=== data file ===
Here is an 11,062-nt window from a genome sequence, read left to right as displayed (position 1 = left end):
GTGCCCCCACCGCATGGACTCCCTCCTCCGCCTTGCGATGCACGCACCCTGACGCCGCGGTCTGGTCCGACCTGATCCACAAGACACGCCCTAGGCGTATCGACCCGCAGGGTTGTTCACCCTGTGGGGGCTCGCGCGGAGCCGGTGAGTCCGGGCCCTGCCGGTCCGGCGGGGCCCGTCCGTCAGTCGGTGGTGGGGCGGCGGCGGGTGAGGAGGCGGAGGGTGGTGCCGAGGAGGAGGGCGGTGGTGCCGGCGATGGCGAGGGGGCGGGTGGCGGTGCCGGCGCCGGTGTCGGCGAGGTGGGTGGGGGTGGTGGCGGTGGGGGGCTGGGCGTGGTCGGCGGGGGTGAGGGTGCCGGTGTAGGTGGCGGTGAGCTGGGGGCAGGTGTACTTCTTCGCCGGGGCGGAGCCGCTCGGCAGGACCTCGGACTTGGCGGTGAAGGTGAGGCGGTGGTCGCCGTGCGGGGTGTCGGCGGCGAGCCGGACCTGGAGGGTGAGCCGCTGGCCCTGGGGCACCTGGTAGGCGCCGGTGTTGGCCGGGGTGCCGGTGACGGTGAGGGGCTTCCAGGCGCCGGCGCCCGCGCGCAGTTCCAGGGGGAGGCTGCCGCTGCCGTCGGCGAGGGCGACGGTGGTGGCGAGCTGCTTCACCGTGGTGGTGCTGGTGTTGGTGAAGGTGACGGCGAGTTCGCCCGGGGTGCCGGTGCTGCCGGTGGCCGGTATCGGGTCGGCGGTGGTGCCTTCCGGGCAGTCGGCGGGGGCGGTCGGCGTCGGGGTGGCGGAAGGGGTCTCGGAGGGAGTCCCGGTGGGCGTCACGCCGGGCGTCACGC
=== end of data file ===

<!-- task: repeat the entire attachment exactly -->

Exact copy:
Here is an 11,062-nt window from a genome sequence, read left to right as displayed (position 1 = left end):
GTGCCCCCACCGCATGGACTCCCTCCTCCGCCTTGCGATGCACGCACCCTGACGCCGCGGTCTGGTCCGACCTGATCCACAAGACACGCCCTAGGCGTATCGACCCGCAGGGTTGTTCACCCTGTGGGGGCTCGCGCGGAGCCGGTGAGTCCGGGCCCTGCCGGTCCGGCGGGGCCCGTCCGTCAGTCGGTGGTGGGGCGGCGGCGGGTGAGGAGGCGGAGGGTGGTGCCGAGGAGGAGGGCGGTGGTGCCGGCGATGGCGAGGGGGCGGGTGGCGGTGCCGGCGCCGGTGTCGGCGAGGTGGGTGGGGGTGGTGGCGGTGGGGGGCTGGGCGTGGTCGGCGGGGGTGAGGGTGCCGGTGTAGGTGGCGGTGAGCTGGGGGCAGGTGTACTTCTTCGCCGGGGCGGAGCCGCTCGGCAGGACCTCGGACTTGGCGGTGAAGGTGAGGCGGTGGTCGCCGTGCGGGGTGTCGGCGGCGAGCCGGACCTGGAGGGTGAGCCGCTGGCCCTGGGGCACCTGGTAGGCGCCGGTGTTGGCCGGGGTGCCGGTGACGGTGAGGGGCTTCCAGGCGCCGGCGCCCGCGCGCAGTTCCAGGGGGAGGCTGCCGCTGCCGTCGGCGAGGGCGACGGTGGTGGCGAGCTGCTTCACCGTGGTGGTGCTGGTGTTGGTGAAGGTGACGGCGAGTTCGCCCGGGGTGCCGGTGCTGCCGGTGGCCGGTATCGGGTCGGCGGTGGTGCCTTCCGGGCAGTCGGCGGGGGCGGTCGGCGTCGGGGTGGCGGAAGGGGTCTCGGAGGGAGTCCCGGTGGGCGTCACGCCGGGCGTCACGC